Queensland has given a swathe of single-use plastics the flick, as its latest ban took effect on September 1. Premier Annastacia Palaszczuk said the ban would help reduce single-use plastic pollution by 20 per cent over the next two years.
The September 1 ban covers single-use plastic straws, stirrers, cutlery, plates and unenclosed bowls, as well as single-use takeaway containers and cups made from expanded polystyrene.
The ban will stop these items being supplied in Queensland, including items provided free with purchased meals or sold in packets as party supplies, said the Premier.
“Half of all plastics are only designed to be used once. That has led to more than 75 per cent of the waste removed from our beaches being made of plastic,” the Premier said. “Preventing this rubbish from ending up in our beaches and waterways will protect animals like turtles, which alone have a 20 per cent chance of dying if they ingest just one piece of plastic.
Environment Minister, Meaghan Scanlon, said banning single-use plastics added to the Palaszczuk Government’s record $1.4 billion investment to protect the environment, support business and create jobs as part of the state’s COVID-19 Economic Recovery Plan.
“In partnership with the National Retail Association, we’ve already engaged with more than 5000 businesses over the past 3 months, helping small to large retailers to prepare for the ban,”she said. “There will be exemptions to ensure that Queenslanders with disability or healthcare needs can continue to access and use items necessary for them. With the economy and jobs now growing and recovering from the impacts of COVID-19 thanks to our economic recovery plan, so too is our environment with the ban of even more single-use plastics.”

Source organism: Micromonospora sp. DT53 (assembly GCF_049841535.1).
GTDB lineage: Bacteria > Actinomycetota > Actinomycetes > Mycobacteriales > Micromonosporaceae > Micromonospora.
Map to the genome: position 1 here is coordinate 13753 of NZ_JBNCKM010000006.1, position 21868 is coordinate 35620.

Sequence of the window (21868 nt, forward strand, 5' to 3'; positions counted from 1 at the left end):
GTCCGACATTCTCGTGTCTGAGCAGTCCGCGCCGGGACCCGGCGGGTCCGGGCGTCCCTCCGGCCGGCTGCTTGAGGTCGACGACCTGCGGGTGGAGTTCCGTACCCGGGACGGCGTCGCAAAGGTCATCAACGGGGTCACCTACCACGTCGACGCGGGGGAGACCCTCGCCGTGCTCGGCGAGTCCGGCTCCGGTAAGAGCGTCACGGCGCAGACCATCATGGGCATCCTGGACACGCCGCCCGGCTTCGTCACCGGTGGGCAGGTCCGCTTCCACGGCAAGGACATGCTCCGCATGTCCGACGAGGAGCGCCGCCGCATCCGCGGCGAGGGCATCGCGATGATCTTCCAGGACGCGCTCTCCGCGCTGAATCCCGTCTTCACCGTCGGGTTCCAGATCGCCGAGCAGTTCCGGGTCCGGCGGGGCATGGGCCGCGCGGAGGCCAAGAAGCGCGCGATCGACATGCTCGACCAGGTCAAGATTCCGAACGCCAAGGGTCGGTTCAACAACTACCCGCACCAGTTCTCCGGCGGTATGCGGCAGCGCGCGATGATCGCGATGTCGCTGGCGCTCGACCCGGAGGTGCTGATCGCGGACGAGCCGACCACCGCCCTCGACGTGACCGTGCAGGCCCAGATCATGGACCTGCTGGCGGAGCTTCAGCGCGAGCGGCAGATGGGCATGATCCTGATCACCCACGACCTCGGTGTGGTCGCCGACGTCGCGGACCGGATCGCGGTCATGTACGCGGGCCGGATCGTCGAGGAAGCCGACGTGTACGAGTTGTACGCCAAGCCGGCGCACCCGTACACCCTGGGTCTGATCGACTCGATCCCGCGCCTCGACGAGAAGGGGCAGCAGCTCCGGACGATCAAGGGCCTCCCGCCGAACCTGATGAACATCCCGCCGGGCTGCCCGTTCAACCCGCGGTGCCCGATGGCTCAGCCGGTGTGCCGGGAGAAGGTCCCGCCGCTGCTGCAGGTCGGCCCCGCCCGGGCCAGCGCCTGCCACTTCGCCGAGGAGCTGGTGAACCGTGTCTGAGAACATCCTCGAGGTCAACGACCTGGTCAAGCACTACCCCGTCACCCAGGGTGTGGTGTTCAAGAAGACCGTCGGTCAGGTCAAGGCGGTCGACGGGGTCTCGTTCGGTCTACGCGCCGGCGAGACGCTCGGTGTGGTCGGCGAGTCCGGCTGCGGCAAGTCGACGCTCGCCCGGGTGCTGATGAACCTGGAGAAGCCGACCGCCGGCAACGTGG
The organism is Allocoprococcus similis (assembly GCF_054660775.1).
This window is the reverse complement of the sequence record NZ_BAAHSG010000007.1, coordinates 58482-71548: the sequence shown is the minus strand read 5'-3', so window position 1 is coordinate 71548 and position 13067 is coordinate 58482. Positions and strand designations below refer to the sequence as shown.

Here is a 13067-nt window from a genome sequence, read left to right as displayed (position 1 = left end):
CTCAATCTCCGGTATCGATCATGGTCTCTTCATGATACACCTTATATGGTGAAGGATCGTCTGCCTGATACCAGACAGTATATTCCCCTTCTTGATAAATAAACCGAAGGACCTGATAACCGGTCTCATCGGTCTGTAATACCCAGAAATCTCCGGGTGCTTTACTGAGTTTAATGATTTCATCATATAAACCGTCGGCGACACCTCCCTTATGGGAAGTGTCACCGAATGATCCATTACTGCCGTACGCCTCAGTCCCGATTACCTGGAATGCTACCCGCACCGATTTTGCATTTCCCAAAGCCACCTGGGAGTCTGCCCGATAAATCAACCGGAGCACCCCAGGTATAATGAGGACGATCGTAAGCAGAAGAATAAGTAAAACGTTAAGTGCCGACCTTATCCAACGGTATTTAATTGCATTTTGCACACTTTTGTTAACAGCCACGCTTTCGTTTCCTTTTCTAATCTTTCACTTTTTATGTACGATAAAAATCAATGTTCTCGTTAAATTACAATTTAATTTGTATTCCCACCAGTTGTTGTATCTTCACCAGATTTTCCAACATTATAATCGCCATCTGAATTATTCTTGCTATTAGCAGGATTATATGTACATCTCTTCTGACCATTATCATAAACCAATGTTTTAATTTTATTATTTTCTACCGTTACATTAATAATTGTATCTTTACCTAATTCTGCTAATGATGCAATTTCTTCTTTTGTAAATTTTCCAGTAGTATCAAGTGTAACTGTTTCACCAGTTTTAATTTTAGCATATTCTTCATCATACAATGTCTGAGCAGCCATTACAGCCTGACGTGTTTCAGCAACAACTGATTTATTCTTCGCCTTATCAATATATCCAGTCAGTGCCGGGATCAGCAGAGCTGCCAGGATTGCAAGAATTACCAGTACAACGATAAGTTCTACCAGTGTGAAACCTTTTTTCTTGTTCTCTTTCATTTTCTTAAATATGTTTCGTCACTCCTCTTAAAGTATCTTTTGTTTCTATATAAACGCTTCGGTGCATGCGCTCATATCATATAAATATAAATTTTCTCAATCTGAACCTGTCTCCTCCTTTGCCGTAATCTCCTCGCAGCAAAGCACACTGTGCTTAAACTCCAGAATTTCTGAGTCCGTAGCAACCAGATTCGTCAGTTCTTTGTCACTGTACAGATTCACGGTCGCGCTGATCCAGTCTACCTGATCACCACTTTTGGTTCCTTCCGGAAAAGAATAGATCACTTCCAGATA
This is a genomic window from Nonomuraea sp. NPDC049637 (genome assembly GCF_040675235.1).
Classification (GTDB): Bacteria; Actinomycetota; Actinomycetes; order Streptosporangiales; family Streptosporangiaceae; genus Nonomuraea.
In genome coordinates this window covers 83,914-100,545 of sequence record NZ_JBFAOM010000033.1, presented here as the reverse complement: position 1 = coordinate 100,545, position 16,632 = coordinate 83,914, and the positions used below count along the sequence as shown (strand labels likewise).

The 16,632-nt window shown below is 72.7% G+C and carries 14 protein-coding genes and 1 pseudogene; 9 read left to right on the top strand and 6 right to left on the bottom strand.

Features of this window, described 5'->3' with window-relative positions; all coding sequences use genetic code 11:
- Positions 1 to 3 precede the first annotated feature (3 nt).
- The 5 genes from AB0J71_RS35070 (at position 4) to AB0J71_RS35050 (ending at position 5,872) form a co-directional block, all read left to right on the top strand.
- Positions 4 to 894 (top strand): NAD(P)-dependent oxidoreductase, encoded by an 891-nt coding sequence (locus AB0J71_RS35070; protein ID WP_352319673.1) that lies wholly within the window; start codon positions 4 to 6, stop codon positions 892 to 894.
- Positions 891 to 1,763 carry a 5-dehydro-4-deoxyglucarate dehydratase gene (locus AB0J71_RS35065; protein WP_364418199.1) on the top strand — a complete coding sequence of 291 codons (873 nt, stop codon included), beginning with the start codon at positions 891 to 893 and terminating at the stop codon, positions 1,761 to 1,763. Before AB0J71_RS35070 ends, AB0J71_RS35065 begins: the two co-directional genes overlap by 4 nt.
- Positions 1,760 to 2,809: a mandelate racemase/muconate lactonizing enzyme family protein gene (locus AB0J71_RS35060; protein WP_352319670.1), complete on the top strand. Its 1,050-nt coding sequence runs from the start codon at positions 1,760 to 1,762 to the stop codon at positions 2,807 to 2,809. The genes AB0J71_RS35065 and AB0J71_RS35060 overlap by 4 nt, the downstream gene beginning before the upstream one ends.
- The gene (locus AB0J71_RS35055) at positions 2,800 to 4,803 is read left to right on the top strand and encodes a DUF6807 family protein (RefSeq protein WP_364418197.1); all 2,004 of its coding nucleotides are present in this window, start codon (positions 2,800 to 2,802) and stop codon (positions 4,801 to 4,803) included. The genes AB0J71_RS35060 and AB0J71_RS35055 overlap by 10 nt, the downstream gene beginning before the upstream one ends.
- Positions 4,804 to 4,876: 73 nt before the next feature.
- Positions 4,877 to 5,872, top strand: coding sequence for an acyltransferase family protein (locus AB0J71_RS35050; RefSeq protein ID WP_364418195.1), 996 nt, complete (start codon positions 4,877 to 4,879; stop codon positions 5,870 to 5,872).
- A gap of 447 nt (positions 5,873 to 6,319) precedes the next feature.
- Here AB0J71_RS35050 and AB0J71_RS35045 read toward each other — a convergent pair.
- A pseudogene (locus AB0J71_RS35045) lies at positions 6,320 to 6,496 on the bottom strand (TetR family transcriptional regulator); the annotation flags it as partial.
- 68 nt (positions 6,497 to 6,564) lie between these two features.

National Retail Association CEO, Dominique Lamb, said retailers were very supportive of environmental initiatives and many had been transitioning to more sustainable and reusable items for some time.
“We’ve gone to over 310 centres and shopping strips throughout the state, providing resources and advice to cafes, restaurants, food outlets, discount stores, supermarkets, party suppliers, markets and many more.
“Even though many retailers have been doing it tough during the pandemic, the response has been overwhelmingly positive with retailers keen to do their bit for the environment.
“With the ban arriving soon, we encourage consumers to support these businesses by bringing reusable utensils when possible, or just being prepared that the options we provide are a little different now,” Ms Lamb said.
Information, resources and signage for businesses are available at www.qldplasticsban.com.au and businesses can call the NRA’s tollfree hotline 1800 844 946 for advice.